Monthly Game Talks: August 2015 !


I played a game of Reiner Knizia’s Palazzo for the first time a week or two ago. One of the things that struck me about the game was the use of color-coded currency cards that are used to buy the palazzo pieces that create victory points. A player may only use cards of one color currency when bidding at auction. A player may have a substantial amount of money in his cards, but if they are evenly divided between the two colors, only half of his cash will be useful in making a single purchase.

One of the reasons I took note of this mechanism is because Alhambra uses almost the exact same mechanism. The biggest difference is that Alhambra has four colors of currency. Having the perfect tile come up for purchase can be a frustrating experience if you have money in every color except the one you need.

Many game uses assorted currencies as part of their game mechanisms. I am going to use the term currency to mean any resource that can be accumulated, that is portable (land doesn’t count as currency although it can sometimes function as one), and that can be converted into something else of value in a game. Games like Caylus and Silk Road have both cash and little wooden cubes in their games, but the resource cubes are just another form of currency. The trick in these games is to produce or acquire the currencies that are most useful to you, and convert them into something that can get you closer to victory.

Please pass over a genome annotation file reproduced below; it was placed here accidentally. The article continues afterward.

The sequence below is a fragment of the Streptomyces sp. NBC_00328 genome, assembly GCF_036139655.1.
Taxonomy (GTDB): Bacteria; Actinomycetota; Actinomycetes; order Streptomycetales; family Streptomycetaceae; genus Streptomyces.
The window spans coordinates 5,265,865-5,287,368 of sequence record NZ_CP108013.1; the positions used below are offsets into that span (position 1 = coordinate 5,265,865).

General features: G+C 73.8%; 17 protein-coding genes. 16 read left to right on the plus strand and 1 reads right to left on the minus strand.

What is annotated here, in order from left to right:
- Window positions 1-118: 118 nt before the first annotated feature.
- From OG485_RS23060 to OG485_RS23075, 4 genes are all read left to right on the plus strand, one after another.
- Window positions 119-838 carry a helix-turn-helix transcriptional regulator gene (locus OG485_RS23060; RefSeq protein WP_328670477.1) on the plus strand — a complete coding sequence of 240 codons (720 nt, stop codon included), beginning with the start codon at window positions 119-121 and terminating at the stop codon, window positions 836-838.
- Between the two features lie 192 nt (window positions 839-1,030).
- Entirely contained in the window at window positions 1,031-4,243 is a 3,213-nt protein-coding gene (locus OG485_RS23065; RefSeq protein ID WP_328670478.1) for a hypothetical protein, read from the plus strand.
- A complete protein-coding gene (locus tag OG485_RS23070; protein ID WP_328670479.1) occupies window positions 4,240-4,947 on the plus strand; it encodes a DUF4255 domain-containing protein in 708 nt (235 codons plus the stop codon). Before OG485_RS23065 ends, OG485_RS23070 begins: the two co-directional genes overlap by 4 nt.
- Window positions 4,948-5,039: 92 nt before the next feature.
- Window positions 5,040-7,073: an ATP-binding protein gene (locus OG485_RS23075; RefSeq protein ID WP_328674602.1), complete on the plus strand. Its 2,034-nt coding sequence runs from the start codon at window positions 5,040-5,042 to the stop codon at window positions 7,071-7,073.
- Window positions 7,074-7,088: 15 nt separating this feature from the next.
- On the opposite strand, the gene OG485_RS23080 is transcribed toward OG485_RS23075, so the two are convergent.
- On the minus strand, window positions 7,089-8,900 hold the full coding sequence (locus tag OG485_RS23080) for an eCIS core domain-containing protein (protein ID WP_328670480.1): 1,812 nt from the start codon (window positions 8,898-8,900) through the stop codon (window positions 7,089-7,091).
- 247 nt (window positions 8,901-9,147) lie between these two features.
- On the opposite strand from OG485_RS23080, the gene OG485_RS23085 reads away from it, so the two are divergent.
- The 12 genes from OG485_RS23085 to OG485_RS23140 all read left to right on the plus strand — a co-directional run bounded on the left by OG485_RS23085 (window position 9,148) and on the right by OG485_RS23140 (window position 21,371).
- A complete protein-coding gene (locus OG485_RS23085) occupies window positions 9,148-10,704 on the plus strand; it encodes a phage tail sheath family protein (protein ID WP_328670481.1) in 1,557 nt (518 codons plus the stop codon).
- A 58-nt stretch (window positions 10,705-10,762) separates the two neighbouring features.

One of the pleasures of having multiple currencies in a game is that different players can be in the lead in different areas of the game. In a game of Caylus or Silk Road, one player may have more cash than anyone else, but other players may have more cubes of one color or another than the other players. This can make these games seem more balanced and competitive than a game in which cash is the only currency, and it is clear who has the most of it.

Currencies seem to come in two types:

1) Currencies which are equal in value. In Alhambra each color currency has no more value than any other. One color currency might be more valuable to you in a particular situation, but that difference in value is temporary, and not part of the structure of the game. In Silk Road, each coin and each resource cube is worth one victory point at the end of the game. It doesn’t matter what form you wealth takes—it only matters that you have more of it than the other players.

2) Currencies which not equal in value. In Caylus gold cubes are worth victory points at the end of the game, but all other colors of cubes are worthless. Therefore gold is a more valuable currency than all the other colors of resource cubes. There may be situations in the game when what you really need is a pink cube, or a brown cube, or a gray cube. But at the end of the game what you really want is gold. Caylus players should keep this consideration in mind when using gold to create buildings; is the payoff going to be worth the payout? In addition, cash is needed every turn just to place a player’s workers on the game board. Because a certain amount of cash is needed every turn, it is an essential currency. The in-equivalence of currencies makes calculations in Caylus fascinating and difficult.